The market fall may be mostly over but there is still more pain ahead – for the US dollar, anyway. On the flipside, currencies like the lil’ Aussie battler are set to rise further. This is good and bad news for consumers in the US and Australia. It’s good for Australian importers, since cheaper imported goods means lower prices and lower inflation pressure. But it will become even tougher on exporters, and whilst our miners can tough it out our farmers are already doing it tough.
In contrast to the weakening US dollar – no one wants to hold it – the Australian dollar is in demand. There is demand for Aussie dollars to pay miners, but also demand because of interest rate differentials.
If you look at US Treasury bonds you will see that several .25% cuts are priced in. If you look at Australian 10-year bonds there is no sign of cuts and a fair chance of another rise. Consequently we will see a widening gap between interest rates along with the temptation to borrow cheap money in the US and invest in OZ. It’s a good time to contemplate the prospects for Australian investment markets in the year ahead.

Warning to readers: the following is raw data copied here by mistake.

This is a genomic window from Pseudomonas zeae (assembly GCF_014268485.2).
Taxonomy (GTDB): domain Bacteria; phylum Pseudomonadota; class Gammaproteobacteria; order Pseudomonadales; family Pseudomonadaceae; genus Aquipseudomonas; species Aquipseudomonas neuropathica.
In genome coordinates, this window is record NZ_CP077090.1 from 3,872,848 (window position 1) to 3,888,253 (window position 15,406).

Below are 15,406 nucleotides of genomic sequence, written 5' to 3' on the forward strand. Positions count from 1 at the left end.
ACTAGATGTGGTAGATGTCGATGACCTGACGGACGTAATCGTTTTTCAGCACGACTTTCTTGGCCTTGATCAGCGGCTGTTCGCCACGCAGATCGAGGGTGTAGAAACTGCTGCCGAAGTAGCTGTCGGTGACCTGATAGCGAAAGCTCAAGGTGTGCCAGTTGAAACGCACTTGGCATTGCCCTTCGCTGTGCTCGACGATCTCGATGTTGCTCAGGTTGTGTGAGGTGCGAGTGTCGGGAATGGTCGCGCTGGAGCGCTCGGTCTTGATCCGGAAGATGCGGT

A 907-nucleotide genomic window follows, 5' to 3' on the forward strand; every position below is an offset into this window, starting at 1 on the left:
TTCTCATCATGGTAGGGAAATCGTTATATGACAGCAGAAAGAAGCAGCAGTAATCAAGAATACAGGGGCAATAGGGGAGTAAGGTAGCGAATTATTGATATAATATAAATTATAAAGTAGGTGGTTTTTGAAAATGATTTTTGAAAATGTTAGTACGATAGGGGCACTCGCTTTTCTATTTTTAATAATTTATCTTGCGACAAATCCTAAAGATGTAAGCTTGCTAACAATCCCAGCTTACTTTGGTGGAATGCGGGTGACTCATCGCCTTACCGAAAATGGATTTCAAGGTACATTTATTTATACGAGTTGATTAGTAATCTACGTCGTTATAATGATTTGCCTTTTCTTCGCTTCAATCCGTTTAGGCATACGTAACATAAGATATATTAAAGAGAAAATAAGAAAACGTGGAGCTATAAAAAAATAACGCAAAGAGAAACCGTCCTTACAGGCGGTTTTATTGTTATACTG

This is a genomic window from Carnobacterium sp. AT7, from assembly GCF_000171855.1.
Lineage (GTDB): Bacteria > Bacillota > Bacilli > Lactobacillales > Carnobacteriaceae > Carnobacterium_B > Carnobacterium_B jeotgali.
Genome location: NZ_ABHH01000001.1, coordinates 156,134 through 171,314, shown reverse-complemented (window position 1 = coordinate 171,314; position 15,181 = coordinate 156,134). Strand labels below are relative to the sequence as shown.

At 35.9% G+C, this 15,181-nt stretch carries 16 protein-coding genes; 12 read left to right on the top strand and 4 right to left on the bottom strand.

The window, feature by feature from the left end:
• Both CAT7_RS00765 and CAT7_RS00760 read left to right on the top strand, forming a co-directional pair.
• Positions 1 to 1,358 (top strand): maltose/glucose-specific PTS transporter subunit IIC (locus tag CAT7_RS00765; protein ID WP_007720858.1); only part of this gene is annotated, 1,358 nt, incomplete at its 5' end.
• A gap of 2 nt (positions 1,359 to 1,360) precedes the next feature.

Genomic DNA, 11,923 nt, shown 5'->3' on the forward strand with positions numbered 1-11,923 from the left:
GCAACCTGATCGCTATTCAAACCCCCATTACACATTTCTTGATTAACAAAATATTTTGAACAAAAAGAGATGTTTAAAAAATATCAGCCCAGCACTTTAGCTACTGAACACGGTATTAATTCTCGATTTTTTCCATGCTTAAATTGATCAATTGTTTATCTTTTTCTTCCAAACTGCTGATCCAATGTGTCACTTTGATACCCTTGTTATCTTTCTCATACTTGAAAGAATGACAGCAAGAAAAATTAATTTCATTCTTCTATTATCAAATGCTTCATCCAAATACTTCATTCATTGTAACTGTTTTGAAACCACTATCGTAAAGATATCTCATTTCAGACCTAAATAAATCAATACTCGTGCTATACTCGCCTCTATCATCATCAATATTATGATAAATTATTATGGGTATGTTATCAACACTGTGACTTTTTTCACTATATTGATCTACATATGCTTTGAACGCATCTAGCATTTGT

But back to the dollar. Take a look at the 30-week Elliott chart:
click chart for more detail
The chart indicates we may see a relief rally for the US dollar – which we are seeing to some extent now – but the main point to note is the prospect of parity a year or so out. Without referring to the charts I can safely say it has been some decades since we saw parity.
What we do know about financial markets is that they are never straight up or down. The journey to parity will be somewhat of a bumpy one – and one where money can be made.
Enjoy the ride!